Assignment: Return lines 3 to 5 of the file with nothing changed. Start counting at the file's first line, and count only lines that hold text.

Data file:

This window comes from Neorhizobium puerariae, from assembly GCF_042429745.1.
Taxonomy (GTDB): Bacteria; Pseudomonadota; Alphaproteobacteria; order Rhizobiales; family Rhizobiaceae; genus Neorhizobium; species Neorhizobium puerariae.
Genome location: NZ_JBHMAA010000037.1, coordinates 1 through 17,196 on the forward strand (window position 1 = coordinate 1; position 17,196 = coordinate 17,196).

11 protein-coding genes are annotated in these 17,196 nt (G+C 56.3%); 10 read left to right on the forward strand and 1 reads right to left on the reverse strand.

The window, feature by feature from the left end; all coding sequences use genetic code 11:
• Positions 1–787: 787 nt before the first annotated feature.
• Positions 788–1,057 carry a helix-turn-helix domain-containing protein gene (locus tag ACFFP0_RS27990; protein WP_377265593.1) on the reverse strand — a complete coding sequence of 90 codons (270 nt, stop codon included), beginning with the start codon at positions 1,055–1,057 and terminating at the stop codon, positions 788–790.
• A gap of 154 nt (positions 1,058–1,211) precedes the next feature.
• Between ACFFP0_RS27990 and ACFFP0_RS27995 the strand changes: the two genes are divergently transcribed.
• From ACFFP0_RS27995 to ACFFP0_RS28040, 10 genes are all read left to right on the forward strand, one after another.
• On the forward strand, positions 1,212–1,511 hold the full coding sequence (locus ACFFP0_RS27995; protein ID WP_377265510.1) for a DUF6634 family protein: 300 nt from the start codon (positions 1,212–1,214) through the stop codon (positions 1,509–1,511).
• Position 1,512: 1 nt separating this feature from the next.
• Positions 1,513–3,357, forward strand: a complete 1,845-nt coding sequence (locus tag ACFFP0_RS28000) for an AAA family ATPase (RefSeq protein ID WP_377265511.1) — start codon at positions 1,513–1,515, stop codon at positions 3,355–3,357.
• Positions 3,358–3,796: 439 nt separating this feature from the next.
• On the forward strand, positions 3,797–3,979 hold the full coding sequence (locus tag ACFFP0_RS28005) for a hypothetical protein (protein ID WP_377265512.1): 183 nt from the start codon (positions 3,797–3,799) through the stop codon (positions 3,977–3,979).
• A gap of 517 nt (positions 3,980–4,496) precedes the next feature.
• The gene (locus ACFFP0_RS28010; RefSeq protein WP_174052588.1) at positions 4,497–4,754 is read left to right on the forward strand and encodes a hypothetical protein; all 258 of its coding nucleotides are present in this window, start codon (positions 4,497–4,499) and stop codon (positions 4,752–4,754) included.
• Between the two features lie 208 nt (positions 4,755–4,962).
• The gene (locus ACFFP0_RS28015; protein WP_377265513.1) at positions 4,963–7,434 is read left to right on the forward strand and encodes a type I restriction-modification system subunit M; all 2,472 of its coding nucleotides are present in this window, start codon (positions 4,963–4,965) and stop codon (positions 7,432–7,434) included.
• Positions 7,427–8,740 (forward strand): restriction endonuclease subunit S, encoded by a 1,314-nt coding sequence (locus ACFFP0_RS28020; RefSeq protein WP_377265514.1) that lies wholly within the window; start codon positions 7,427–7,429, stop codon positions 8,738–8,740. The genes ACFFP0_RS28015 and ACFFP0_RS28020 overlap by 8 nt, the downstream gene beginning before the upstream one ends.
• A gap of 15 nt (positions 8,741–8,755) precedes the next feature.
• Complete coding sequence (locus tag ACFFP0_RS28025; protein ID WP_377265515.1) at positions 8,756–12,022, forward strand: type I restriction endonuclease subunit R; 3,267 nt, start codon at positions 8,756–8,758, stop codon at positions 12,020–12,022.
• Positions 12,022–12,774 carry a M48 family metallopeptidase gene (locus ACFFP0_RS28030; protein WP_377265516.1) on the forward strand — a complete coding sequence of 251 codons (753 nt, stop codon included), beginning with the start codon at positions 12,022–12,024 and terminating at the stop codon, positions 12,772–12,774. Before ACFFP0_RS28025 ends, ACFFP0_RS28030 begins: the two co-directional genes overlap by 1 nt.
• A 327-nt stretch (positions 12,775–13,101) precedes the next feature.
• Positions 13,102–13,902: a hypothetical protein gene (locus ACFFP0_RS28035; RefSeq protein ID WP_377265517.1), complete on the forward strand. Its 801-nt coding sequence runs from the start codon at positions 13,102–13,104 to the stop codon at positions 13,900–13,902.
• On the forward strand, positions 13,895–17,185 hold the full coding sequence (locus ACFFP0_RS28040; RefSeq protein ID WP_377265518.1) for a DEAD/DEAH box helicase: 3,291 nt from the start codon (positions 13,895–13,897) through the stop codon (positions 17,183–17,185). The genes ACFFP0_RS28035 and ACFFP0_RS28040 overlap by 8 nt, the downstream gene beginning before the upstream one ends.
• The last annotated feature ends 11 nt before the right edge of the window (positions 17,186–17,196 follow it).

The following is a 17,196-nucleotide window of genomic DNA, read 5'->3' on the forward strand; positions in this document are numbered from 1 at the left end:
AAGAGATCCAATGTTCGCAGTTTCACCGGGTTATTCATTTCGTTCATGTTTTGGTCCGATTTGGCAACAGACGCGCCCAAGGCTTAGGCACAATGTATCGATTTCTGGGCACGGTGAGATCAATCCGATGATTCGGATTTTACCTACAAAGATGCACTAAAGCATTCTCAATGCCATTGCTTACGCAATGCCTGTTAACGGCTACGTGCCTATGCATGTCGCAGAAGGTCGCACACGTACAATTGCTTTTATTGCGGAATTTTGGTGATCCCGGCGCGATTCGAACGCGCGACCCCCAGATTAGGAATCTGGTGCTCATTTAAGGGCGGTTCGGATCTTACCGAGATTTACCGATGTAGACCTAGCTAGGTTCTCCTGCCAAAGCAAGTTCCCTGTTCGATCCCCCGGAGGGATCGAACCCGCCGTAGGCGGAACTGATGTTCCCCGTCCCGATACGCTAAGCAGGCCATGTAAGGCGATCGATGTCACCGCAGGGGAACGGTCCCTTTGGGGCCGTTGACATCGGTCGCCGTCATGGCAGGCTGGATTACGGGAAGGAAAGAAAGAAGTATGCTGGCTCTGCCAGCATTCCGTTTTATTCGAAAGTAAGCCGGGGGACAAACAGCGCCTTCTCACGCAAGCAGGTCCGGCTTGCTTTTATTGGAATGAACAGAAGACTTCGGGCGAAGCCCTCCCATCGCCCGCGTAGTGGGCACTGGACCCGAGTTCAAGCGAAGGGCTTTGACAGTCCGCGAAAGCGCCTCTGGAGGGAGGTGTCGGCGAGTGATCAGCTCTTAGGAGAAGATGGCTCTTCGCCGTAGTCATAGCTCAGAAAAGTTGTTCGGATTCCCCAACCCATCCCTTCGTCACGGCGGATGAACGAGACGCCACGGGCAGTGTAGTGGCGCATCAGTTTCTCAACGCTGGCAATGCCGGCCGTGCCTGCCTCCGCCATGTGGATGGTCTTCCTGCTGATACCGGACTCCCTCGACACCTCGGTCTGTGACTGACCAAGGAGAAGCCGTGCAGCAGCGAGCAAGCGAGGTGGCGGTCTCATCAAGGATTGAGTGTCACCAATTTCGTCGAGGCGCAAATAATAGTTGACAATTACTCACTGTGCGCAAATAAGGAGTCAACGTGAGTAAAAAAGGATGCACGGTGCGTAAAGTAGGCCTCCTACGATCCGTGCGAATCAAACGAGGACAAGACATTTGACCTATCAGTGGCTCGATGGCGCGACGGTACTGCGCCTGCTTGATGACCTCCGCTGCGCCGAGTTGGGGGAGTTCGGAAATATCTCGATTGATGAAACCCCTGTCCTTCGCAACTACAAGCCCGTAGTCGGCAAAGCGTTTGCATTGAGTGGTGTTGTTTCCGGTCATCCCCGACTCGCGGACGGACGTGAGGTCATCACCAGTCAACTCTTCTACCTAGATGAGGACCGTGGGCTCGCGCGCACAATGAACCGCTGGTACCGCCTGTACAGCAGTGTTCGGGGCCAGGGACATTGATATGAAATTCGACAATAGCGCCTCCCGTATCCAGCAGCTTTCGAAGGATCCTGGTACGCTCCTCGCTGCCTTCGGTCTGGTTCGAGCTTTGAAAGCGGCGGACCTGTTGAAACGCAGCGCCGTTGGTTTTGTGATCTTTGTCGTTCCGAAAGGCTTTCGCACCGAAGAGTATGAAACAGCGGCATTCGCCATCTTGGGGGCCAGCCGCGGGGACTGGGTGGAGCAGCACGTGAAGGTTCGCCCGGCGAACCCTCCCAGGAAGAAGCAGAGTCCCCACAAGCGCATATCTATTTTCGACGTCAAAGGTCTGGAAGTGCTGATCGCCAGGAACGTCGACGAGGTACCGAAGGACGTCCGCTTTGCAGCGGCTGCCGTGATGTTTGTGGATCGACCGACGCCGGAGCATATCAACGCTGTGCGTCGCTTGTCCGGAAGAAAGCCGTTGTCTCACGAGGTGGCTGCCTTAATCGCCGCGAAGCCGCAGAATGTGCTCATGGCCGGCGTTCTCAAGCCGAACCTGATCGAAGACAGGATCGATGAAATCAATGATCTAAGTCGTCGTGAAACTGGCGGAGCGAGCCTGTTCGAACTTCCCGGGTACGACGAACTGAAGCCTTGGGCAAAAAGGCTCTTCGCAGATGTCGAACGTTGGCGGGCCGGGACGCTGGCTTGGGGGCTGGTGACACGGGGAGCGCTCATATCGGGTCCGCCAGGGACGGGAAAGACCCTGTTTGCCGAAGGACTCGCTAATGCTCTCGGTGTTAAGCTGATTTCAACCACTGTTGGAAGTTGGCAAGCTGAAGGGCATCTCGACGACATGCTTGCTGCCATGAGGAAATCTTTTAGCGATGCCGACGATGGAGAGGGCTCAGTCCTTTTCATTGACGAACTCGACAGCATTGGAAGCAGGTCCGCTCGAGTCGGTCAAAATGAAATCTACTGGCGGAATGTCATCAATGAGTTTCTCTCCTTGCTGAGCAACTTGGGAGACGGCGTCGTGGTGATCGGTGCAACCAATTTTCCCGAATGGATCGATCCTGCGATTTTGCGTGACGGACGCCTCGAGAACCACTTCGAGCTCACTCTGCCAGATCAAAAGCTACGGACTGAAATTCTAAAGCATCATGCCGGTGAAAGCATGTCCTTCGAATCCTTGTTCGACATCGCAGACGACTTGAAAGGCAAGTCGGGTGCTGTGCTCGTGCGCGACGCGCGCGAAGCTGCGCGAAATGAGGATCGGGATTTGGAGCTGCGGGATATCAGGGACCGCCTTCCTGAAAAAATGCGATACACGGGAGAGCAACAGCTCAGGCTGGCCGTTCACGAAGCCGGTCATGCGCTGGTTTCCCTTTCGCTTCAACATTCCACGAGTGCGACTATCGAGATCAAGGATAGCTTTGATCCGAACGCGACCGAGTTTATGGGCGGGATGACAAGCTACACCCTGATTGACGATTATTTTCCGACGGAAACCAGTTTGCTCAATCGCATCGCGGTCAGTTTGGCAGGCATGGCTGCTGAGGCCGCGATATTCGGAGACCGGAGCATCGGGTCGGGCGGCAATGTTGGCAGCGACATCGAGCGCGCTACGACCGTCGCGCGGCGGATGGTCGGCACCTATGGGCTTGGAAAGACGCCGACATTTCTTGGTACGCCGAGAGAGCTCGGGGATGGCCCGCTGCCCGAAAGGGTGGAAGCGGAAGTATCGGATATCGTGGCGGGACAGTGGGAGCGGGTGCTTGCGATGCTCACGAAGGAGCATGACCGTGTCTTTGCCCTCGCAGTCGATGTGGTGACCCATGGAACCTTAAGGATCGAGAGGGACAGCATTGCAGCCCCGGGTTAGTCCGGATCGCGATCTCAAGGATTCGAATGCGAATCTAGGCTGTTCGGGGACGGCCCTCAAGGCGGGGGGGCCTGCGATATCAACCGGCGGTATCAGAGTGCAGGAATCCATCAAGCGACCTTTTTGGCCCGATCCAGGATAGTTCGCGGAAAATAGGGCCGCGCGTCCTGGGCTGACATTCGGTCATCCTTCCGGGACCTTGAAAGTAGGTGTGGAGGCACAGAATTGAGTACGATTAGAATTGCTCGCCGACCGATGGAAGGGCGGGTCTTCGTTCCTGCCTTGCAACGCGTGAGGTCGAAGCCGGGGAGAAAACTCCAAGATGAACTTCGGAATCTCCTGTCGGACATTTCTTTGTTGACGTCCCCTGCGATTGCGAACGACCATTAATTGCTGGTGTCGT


Genome location: NZ_JBHMAA010000037.1, coordinates 1 through 17,196 on the forward strand (window position 1 = coordinate 1; position 17,196 = coordinate 17,196).

11 protein-coding genes are annotated in these 17,196 nt (G+C 56.3%); 10 read left to right on the forward strand and 1 reads right to left on the reverse strand.

The window, feature by feature from the left end; all coding sequences use genetic code 11: